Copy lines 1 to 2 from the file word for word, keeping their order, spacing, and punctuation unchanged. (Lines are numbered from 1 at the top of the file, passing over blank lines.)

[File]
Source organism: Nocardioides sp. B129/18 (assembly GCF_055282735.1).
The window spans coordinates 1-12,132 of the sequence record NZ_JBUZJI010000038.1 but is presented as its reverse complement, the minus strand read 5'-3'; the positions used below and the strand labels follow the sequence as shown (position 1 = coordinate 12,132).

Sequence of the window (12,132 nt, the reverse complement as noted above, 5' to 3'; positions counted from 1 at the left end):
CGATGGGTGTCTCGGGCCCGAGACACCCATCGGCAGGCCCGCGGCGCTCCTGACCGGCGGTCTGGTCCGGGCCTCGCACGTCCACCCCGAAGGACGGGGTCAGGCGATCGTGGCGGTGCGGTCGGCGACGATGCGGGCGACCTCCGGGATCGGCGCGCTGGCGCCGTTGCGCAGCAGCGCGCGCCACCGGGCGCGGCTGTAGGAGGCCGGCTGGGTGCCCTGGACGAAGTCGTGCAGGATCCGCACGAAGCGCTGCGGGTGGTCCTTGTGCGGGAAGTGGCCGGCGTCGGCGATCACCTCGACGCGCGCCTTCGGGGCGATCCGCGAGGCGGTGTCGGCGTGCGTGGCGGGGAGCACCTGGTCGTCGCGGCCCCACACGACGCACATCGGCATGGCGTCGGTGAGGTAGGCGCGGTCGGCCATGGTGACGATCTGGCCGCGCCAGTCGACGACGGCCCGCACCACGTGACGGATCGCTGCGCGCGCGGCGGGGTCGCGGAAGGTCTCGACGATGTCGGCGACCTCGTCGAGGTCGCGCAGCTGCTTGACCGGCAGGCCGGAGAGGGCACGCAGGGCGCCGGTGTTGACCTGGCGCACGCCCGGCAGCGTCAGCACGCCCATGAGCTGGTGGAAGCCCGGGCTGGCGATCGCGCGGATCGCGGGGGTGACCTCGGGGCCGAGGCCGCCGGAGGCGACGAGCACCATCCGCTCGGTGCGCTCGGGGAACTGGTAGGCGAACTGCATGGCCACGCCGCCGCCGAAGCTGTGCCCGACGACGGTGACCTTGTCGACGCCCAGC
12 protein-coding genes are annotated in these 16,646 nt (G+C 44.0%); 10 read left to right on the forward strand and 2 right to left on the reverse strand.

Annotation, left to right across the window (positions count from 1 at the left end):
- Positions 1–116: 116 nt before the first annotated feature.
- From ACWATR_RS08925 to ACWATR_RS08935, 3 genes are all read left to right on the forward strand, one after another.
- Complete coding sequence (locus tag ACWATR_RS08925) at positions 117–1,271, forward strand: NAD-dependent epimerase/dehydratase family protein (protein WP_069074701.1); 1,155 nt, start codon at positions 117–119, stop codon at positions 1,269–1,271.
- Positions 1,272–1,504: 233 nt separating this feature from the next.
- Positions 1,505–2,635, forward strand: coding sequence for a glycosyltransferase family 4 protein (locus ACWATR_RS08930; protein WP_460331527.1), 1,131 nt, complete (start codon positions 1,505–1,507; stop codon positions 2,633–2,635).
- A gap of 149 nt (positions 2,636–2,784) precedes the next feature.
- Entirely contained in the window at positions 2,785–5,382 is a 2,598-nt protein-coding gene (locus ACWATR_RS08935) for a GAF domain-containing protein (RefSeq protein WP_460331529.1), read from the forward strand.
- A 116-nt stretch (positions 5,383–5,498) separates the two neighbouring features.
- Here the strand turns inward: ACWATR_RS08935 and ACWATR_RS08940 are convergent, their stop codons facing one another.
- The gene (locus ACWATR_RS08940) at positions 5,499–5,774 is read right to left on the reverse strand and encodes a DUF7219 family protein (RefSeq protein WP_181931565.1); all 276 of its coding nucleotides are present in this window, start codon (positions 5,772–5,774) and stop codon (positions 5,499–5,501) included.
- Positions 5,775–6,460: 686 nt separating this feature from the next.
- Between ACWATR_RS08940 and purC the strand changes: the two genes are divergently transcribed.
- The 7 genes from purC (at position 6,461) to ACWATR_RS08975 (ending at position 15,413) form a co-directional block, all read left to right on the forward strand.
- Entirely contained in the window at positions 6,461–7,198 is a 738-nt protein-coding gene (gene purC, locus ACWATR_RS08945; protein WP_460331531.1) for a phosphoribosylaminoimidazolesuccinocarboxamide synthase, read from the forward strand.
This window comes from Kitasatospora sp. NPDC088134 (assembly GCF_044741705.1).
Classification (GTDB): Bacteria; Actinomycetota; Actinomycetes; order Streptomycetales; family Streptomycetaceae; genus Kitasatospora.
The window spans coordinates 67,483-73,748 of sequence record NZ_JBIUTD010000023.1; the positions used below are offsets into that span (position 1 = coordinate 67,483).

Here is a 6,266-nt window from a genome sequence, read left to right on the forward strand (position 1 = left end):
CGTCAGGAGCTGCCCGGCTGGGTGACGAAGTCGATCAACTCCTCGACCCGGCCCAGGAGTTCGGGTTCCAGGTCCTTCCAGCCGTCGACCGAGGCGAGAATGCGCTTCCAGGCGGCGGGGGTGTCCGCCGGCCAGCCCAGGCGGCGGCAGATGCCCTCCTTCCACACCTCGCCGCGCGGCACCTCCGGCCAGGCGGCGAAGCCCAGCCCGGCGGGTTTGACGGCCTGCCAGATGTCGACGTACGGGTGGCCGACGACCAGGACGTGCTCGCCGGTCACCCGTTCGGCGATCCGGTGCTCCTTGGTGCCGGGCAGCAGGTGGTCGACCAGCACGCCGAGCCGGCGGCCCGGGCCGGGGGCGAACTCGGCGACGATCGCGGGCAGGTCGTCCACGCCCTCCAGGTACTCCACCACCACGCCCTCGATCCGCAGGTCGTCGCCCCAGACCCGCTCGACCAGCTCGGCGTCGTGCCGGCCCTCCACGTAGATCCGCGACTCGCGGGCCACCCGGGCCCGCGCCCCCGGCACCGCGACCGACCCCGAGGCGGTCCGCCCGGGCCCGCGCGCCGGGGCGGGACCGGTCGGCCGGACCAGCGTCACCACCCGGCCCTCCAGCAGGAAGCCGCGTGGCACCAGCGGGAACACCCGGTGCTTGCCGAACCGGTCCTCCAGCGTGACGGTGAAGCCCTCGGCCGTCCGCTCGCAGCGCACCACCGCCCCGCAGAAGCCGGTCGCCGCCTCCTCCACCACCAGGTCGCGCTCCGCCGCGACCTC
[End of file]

Source organism: Nocardioides sp. B129/18 (assembly GCF_055282735.1).
The window spans coordinates 1-12,132 of the sequence record NZ_JBUZJI010000038.1 but is presented as its reverse complement, the minus strand read 5'-3'; the positions used below and the strand labels follow the sequence as shown (position 1 = coordinate 12,132).